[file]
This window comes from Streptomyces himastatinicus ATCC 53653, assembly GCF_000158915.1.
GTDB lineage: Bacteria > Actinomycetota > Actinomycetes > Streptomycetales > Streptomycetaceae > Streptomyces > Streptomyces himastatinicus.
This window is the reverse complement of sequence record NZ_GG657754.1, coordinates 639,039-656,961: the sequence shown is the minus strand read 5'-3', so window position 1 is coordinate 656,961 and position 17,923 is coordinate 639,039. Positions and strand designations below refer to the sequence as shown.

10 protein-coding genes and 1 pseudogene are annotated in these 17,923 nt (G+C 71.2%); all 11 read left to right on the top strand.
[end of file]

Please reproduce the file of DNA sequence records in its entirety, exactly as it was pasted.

This window comes from Streptomyces himastatinicus ATCC 53653, assembly GCF_000158915.1.
GTDB lineage: Bacteria > Actinomycetota > Actinomycetes > Streptomycetales > Streptomycetaceae > Streptomyces > Streptomyces himastatinicus.
This window is the reverse complement of sequence record NZ_GG657754.1, coordinates 639,039-656,961: the sequence shown is the minus strand read 5'-3', so window position 1 is coordinate 656,961 and position 17,923 is coordinate 639,039. Positions and strand designations below refer to the sequence as shown.

10 protein-coding genes and 1 pseudogene are annotated in these 17,923 nt (G+C 71.2%); all 11 read left to right on the top strand.